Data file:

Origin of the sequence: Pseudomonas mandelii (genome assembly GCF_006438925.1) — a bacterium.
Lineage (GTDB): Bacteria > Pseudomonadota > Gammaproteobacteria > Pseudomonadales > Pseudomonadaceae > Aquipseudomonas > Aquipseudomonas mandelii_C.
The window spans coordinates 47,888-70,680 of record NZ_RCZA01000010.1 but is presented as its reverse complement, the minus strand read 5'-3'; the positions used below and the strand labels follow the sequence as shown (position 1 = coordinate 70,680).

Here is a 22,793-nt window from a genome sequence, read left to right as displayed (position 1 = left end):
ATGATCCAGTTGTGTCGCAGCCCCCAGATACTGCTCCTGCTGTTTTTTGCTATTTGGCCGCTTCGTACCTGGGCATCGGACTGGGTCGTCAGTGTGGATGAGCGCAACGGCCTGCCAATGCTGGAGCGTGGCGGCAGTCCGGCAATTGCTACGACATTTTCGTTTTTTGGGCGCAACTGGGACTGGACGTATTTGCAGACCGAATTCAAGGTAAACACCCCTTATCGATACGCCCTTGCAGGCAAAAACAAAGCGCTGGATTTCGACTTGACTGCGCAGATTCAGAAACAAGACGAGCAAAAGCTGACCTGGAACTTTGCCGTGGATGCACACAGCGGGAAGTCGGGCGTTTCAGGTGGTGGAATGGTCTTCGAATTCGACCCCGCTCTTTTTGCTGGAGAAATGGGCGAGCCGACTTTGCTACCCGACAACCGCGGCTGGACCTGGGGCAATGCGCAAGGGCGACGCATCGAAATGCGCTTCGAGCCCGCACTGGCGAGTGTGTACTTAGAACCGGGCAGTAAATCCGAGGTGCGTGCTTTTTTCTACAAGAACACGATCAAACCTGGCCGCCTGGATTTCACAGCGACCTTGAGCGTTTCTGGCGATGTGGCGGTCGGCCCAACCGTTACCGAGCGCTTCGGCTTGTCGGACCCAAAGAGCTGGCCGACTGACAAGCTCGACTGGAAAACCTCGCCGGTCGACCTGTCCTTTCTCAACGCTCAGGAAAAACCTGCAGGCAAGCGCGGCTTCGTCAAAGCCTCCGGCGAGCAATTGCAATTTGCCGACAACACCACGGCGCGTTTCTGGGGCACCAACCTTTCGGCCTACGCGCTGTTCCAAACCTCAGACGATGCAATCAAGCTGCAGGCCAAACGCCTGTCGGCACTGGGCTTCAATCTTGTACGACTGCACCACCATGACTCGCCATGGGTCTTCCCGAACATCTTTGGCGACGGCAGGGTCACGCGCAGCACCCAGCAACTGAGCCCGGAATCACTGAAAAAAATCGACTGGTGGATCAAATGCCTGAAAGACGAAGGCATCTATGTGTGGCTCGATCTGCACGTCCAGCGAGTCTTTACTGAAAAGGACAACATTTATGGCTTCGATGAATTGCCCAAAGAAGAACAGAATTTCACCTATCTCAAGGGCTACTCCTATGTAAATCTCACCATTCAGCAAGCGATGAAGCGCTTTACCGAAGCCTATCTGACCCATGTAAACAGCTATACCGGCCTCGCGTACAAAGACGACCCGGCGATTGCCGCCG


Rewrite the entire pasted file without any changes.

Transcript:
Origin of the sequence: Pseudomonas mandelii (genome assembly GCF_006438925.1) — a bacterium.
Lineage (GTDB): Bacteria > Pseudomonadota > Gammaproteobacteria > Pseudomonadales > Pseudomonadaceae > Aquipseudomonas > Aquipseudomonas mandelii_C.
The window spans coordinates 47,888-70,680 of record NZ_RCZA01000010.1 but is presented as its reverse complement, the minus strand read 5'-3'; the positions used below and the strand labels follow the sequence as shown (position 1 = coordinate 70,680).

Here is a 22,793-nt window from a genome sequence, read left to right as displayed (position 1 = left end):
ATGATCCAGTTGTGTCGCAGCCCCCAGATACTGCTCCTGCTGTTTTTTGCTATTTGGCCGCTTCGTACCTGGGCATCGGACTGGGTCGTCAGTGTGGATGAGCGCAACGGCCTGCCAATGCTGGAGCGTGGCGGCAGTCCGGCAATTGCTACGACATTTTCGTTTTTTGGGCGCAACTGGGACTGGACGTATTTGCAGACCGAATTCAAGGTAAACACCCCTTATCGATACGCCCTTGCAGGCAAAAACAAAGCGCTGGATTTCGACTTGACTGCGCAGATTCAGAAACAAGACGAGCAAAAGCTGACCTGGAACTTTGCCGTGGATGCACACAGCGGGAAGTCGGGCGTTTCAGGTGGTGGAATGGTCTTCGAATTCGACCCCGCTCTTTTTGCTGGAGAAATGGGCGAGCCGACTTTGCTACCCGACAACCGCGGCTGGACCTGGGGCAATGCGCAAGGGCGACGCATCGAAATGCGCTTCGAGCCCGCACTGGCGAGTGTGTACTTAGAACCGGGCAGTAAATCCGAGGTGCGTGCTTTTTTCTACAAGAACACGATCAAACCTGGCCGCCTGGATTTCACAGCGACCTTGAGCGTTTCTGGCGATGTGGCGGTCGGCCCAACCGTTACCGAGCGCTTCGGCTTGTCGGACCCAAAGAGCTGGCCGACTGACAAGCTCGACTGGAAAACCTCGCCGGTCGACCTGTCCTTTCTCAACGCTCAGGAAAAACCTGCAGGCAAGCGCGGCTTCGTCAAAGCCTCCGGCGAGCAATTGCAATTTGCCGACAACACCACGGCGCGTTTCTGGGGCACCAACCTTTCGGCCTACGCGCTGTTCCAAACCTCAGACGATGCAATCAAGCTGCAGGCCAAACGCCTGTCGGCACTGGGCTTCAATCTTGTACGACTGCACCACCATGACTCGCCATGGGTCTTCCCGAACATCTTTGGCGACGGCAGGGTCACGCGCAGCACCCAGCAACTGAGCCCGGAATCACTGAAAAAAATCGACTGGTGGATCAAATGCCTGAAAGACGAAGGCATCTATGTGTGGCTCGATCTGCACGTCCAGCGAGTCTTTACTGAAAAGGACAACATTTATGGCTTCGATGAATTGCCCAAAGAAGAACAGAATTTCACCTATCTCAAGGGCTACTCCTATGTAAATCTCACCATTCAGCAAGCGATGAAGCGCTTTACCGAAGCCTATCTGACCCATGTAAACAGCTATACCGGCCTCGCGTACAAAGACGACCCGGCGATTGCCGCCG